It’s because I believe the bond between a mother and her children is the most powerful of all human relationships, and it never weakens or becomes irrelevant, however old a child may be. Someone once told me that a mother is never any happier than her unhappiest child, and that struck a deep chord in me. It’s exactly how I feel about my four children, even though the oldest (my twins) are now 38, and the youngest, my only daughter, is 27.
In Eloise, this crucial bond is so strong that it even transcends death itself. Eloise has died tragically young from breast cancer leaving two small children to be brought up by their widowed father. But all is not as it seems, and Eloise’s troubled spirit returns to haunt her best friend, Cathy. Cathy becomes the unwilling medium through which Eloise’s fears for her children are disturbingly channelled.
In I Do Not Sleep, it is the child who is lost. Joey, a young man of 20, is believed to have drowned at sea. When the story opens five years later, his mother Molly is still raw with grief, while Joey’s father and brother have managed to move on. They return to the scene of the tragedy in Cornwall in an attempt to help Molly lay her son’s ghost to rest, and find peace. She finds anything but.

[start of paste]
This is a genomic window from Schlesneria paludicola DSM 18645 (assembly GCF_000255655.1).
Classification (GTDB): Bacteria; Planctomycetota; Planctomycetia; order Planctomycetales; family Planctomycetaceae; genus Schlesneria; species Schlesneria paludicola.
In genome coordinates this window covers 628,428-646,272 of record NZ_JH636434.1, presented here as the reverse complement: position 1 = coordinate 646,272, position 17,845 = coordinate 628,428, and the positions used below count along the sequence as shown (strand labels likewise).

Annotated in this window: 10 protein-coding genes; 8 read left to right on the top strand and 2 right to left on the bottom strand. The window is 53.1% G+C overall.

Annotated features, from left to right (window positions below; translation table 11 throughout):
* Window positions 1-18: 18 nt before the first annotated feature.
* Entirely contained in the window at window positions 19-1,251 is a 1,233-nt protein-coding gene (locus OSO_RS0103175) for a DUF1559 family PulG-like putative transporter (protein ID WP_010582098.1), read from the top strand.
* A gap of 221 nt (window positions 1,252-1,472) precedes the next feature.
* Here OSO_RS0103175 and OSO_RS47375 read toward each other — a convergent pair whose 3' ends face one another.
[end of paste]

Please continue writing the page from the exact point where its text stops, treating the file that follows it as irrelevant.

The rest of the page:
Both stories explore the power of a mother’s love to reach across life and death and find solutions to tragedies until then shrouded in mystery. I’m sure that mothers out there will understand what I mean this Mother’s Day.